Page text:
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Comparison of risk factors for the competing risks of coronary heart disease, stroke, and venous thromboembolism.
Am J Epidemiol 2005; 162(10):975-82AJ

Abstract

Methods for formal comparison of competing risks may clarify uncertainties about the associations of atherosclerotic risk factors with the development of venous thromboembolism (VTE). For a median of 20.1 years, the Physicians' Health Study (1982-2003) followed 18,662 US male physicians with no prior myocardial infarction, stroke, VTE, or cancer and for whom reported risk factor information was available at baseline. The authors used methods of competing risk survival analysis to compare relative hazard rates associated with age, hypertension, elevated cholesterol, diabetes, cigarette smoking, alcohol consumption, exercise frequency, body mass index, and height. During follow-up, coronary heart disease (CHD) occurred first in 1,348 men, stroke in 902 men, and VTE in 358 men. Incidence of all three outcomes increased with age, but the rate of increase was strongest for stroke. Hypertension, elevated cholesterol, diabetes, and smoking were associated with increased rates of CHD and stroke, with comparable magnitudes, but had no association with VTE. Conversely, higher body mass index was more strongly associated with risk of VTE than of either CHD or stroke, and taller men had a significantly increased risk of VTE but a lower risk of CHD. CHD and stroke have broadly comparable risk factor profiles that differ widely from the profile for VTE.

Authors+Show Affiliations

Division of Preventive Medicine and the Channing Laboratory, Brigham and Women's Hospital, Harvard Medical School, Boston, MA 02215, USA. rglynn@rics.bwh.harvard.eduNo affiliation info available

Pub Type(s)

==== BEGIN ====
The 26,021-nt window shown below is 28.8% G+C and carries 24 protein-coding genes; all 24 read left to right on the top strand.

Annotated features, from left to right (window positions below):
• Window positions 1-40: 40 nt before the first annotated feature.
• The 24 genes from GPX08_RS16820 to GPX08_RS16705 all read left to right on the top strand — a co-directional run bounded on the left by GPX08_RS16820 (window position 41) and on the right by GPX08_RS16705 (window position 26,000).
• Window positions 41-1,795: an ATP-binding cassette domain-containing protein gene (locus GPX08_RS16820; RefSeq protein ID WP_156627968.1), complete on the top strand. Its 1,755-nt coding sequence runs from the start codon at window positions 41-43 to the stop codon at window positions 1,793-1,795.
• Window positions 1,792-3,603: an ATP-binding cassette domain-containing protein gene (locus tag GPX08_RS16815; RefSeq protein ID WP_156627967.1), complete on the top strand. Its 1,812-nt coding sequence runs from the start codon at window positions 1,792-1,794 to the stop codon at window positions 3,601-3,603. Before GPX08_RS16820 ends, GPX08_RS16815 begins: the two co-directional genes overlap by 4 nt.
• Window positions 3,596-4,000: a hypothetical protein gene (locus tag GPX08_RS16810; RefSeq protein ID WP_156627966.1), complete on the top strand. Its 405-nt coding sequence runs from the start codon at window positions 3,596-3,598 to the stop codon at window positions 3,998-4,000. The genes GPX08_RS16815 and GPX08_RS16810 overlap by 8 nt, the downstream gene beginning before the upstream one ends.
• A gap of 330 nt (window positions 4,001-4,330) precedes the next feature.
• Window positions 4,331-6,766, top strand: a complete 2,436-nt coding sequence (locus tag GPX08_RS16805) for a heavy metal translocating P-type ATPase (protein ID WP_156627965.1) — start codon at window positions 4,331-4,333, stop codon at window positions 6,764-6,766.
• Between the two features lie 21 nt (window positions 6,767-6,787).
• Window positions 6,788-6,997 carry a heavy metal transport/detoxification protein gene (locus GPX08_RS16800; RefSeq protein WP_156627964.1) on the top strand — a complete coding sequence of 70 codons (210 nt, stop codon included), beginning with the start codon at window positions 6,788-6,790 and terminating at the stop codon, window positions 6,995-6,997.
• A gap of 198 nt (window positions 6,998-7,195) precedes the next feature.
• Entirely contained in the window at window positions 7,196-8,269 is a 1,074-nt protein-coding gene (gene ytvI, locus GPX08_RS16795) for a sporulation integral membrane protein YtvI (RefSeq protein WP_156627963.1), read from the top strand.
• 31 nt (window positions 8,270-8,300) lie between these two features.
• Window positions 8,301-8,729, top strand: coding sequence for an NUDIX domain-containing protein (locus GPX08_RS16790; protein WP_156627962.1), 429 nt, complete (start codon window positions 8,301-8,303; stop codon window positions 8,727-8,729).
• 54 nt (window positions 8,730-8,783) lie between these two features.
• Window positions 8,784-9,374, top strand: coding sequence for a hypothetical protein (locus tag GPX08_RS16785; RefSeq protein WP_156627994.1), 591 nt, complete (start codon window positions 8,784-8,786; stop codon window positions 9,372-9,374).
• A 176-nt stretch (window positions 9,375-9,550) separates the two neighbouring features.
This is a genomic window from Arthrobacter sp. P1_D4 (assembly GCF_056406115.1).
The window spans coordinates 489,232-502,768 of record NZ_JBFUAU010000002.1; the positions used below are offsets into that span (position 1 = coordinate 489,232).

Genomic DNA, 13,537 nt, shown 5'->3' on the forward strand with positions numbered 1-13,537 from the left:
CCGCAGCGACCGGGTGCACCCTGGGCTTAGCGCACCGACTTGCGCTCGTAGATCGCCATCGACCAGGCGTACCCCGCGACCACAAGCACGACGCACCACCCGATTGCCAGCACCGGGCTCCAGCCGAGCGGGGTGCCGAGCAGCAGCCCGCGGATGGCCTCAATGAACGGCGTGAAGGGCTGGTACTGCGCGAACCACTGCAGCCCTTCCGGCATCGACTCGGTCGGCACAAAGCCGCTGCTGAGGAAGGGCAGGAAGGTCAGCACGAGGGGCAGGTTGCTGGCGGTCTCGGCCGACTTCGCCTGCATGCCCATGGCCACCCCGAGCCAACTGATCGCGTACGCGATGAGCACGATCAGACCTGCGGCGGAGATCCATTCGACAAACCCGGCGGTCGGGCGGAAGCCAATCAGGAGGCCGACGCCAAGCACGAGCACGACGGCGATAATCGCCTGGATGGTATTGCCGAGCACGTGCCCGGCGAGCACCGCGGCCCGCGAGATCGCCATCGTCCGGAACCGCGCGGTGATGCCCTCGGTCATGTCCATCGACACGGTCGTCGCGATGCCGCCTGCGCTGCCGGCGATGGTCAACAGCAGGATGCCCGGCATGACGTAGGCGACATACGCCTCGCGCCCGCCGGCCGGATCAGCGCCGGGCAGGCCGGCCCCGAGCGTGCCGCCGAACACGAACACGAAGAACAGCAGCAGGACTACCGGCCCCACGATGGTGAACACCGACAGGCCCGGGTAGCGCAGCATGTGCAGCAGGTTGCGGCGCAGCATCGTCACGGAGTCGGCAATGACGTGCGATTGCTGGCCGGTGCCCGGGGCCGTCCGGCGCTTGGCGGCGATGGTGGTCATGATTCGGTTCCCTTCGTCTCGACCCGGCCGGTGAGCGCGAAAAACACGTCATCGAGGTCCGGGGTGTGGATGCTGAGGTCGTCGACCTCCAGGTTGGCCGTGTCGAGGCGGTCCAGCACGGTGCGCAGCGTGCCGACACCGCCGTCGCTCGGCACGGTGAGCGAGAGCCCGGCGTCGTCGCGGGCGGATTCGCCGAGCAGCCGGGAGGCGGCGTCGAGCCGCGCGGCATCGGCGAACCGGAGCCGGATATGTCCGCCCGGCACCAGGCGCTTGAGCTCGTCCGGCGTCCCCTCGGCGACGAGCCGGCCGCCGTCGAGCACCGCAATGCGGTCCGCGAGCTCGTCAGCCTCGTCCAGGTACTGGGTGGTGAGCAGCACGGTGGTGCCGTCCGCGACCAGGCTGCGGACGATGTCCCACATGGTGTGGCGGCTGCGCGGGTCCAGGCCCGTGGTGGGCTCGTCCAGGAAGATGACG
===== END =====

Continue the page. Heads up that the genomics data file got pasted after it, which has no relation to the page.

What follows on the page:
Comparative Study
Journal Article
Research Support, N.I.H., Extramural

Language

eng

PubMed ID

16207808

Citation

Glynn, Robert J., and Bernard Rosner. "Comparison of Risk Factors for the Competing Risks of Coronary Heart Disease, Stroke, and Venous Thromboembolism." American Journal of Epidemiology, vol. 162, no. 10, 2005, pp. 975-82.
Glynn RJ, Rosner B. Comparison of risk factors for the competing risks of coronary heart disease, stroke, and venous thromboembolism. Am J Epidemiol. 2005;162(10):975-82.
Glynn, R. J., & Rosner, B. (2005). Comparison of risk factors for the competing risks of coronary heart disease, stroke, and venous thromboembolism. American Journal of Epidemiology, 162(10), pp. 975-82.
Glynn RJ, Rosner B. Comparison of Risk Factors for the Competing Risks of Coronary Heart Disease, Stroke, and Venous Thromboembolism. Am J Epidemiol. 2005 Nov 15;162(10):975-82. PubMed PMID: 16207808.
* Article titles in AMA citation format should be in sentence-case
TY - JOUR T1 - Comparison of risk factors for the competing risks of coronary heart disease, stroke, and venous thromboembolism. AU - Glynn,Robert J, AU - Rosner,Bernard, Y1 - 2005/10/05/ PY - 2005/10/7/pubmed PY - 2006/1/20/medline PY - 2005/10/7/entrez SP - 975 EP - 82 JF - American journal of epidemiology JO - Am. J. Epidemiol. VL - 162 IS - 10 N2 - Methods for formal comparison of competing risks may clarify uncertainties about the associations of atherosclerotic risk factors with the development of venous thromboembolism (VTE). For a median of 20.1 years, the Physicians' Health Study (1982-2003) followed 18,662 US male physicians with no prior myocardial infarction, stroke, VTE, or cancer and for whom reported risk factor information was available at baseline. The authors used methods of competing risk survival analysis to compare relative hazard rates associated with age, hypertension, elevated cholesterol, diabetes, cigarette smoking, alcohol consumption, exercise frequency, body mass index, and height. During follow-up, coronary heart disease (CHD) occurred first in 1,348 men, stroke in 902 men, and VTE in 358 men. Incidence of all three outcomes increased with age, but the rate of increase was strongest for stroke. Hypertension, elevated cholesterol, diabetes, and smoking were associated with increased rates of CHD and stroke, with comparable magnitudes, but had no association with VTE. Conversely, higher body mass index was more strongly associated with risk of VTE than of either CHD or stroke, and taller men had a significantly increased risk of VTE but a lower risk of CHD. CHD and stroke have broadly comparable risk factor profiles that differ widely from the profile for VTE. SN - 0002-9262 UR - https://www.unboundmedicine.com/medline/citation/16207808/Comparison_of_risk_factors_for_the_competing_risks_of_coronary_heart_disease_stroke_and_venous_thromboembolism_ L2 - https://academic.oup.com/aje/article-lookup/doi/10.1093/aje/kwi309 DB - PRIME DP - Unbound Medicine ER -